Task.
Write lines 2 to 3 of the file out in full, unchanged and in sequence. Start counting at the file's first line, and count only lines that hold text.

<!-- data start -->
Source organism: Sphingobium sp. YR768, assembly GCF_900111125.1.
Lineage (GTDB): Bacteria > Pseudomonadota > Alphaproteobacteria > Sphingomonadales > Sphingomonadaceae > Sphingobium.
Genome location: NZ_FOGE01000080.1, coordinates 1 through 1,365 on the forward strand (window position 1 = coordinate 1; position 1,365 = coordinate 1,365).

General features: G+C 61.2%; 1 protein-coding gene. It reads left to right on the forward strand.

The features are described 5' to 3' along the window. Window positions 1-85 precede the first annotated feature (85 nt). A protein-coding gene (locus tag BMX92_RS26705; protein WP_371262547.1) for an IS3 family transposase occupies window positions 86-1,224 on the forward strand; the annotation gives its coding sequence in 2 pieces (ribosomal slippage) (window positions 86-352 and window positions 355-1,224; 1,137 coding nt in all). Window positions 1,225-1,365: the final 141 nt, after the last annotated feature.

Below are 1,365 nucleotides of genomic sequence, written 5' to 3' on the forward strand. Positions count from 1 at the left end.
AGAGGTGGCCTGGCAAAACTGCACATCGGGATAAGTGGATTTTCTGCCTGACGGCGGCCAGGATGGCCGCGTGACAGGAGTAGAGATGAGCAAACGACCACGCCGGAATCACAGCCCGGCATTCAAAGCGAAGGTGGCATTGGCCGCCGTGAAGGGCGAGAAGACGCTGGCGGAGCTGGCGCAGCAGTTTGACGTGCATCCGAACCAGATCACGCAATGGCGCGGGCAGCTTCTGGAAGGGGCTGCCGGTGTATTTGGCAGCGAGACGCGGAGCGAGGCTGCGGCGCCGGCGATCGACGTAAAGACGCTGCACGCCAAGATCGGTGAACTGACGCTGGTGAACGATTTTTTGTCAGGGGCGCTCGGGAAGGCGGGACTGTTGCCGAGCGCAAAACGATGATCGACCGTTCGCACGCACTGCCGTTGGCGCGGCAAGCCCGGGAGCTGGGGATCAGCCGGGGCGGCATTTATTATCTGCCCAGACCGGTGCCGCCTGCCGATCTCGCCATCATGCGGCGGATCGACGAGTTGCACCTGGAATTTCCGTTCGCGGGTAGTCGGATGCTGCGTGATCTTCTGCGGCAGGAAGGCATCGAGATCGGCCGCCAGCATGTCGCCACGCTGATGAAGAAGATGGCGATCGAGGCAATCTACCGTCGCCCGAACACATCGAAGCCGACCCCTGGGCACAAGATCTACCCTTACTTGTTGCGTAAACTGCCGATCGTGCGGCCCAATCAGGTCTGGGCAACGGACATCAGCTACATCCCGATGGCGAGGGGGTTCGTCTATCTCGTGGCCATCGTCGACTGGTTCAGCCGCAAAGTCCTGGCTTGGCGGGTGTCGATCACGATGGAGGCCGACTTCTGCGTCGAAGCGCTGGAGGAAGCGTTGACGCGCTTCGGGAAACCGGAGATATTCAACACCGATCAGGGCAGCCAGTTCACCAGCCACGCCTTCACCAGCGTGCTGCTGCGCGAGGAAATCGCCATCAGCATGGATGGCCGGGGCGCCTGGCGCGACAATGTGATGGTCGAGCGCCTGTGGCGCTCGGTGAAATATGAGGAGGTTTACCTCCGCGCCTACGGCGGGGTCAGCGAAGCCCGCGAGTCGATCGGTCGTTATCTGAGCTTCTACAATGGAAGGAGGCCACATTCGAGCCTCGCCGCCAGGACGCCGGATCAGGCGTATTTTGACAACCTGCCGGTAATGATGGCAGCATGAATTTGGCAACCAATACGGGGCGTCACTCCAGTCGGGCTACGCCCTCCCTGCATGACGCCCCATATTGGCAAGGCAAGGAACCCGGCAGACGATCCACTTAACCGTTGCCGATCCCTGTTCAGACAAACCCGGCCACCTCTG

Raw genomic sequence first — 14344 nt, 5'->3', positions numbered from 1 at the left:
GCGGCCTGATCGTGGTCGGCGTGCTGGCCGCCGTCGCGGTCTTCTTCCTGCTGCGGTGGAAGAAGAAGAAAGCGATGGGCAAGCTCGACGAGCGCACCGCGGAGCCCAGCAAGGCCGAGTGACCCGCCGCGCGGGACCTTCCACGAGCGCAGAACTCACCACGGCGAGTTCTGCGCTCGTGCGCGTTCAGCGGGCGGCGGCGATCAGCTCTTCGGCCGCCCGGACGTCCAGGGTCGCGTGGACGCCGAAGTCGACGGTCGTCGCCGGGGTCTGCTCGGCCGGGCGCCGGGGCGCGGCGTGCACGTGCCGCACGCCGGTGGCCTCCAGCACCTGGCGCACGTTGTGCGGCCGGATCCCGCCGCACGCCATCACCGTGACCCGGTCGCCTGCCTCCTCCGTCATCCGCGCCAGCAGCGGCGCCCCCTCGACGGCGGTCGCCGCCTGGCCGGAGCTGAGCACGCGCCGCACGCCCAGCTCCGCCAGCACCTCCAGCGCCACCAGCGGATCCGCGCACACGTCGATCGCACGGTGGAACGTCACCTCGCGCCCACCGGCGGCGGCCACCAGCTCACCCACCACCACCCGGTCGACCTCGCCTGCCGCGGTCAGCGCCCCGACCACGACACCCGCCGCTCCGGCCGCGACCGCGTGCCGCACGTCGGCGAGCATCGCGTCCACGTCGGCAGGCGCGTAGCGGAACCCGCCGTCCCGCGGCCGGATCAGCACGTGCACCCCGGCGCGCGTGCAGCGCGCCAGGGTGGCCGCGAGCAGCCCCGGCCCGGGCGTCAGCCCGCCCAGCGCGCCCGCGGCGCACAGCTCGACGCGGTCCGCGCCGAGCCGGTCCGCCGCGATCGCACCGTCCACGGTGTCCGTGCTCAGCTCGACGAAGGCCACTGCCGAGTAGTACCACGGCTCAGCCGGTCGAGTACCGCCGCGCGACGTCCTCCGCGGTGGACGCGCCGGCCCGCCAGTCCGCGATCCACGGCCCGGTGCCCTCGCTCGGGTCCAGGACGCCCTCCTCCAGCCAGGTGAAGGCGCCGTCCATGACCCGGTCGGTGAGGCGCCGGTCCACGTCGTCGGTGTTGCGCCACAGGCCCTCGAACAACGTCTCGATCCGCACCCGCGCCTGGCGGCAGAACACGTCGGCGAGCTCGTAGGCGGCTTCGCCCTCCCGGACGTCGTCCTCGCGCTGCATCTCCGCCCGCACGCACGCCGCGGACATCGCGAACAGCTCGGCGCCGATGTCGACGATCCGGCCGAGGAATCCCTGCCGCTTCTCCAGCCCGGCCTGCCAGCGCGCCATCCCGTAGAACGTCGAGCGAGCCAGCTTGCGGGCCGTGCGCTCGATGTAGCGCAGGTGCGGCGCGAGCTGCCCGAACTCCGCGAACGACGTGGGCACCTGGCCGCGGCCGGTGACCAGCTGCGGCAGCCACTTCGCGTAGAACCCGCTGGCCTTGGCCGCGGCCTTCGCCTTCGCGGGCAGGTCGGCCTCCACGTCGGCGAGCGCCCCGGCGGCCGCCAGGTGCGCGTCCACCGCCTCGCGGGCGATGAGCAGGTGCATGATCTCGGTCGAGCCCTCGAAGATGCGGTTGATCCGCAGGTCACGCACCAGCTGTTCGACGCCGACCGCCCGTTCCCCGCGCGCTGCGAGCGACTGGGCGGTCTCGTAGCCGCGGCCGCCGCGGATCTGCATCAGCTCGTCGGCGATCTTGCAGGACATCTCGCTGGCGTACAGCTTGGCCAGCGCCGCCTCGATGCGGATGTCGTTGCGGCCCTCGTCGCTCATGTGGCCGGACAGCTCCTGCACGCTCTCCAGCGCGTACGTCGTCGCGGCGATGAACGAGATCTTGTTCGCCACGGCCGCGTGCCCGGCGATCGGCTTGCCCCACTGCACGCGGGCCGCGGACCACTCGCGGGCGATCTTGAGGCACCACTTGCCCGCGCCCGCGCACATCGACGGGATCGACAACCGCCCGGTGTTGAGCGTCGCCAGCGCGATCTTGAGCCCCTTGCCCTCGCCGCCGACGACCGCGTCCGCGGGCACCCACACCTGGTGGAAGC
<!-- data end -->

Lineage (GTDB): Bacteria > Pseudomonadota > Alphaproteobacteria > Sphingomonadales > Sphingomonadaceae > Sphingobium.
Genome location: NZ_FOGE01000080.1, coordinates 1 through 1,365 on the forward strand (window position 1 = coordinate 1; position 1,365 = coordinate 1,365).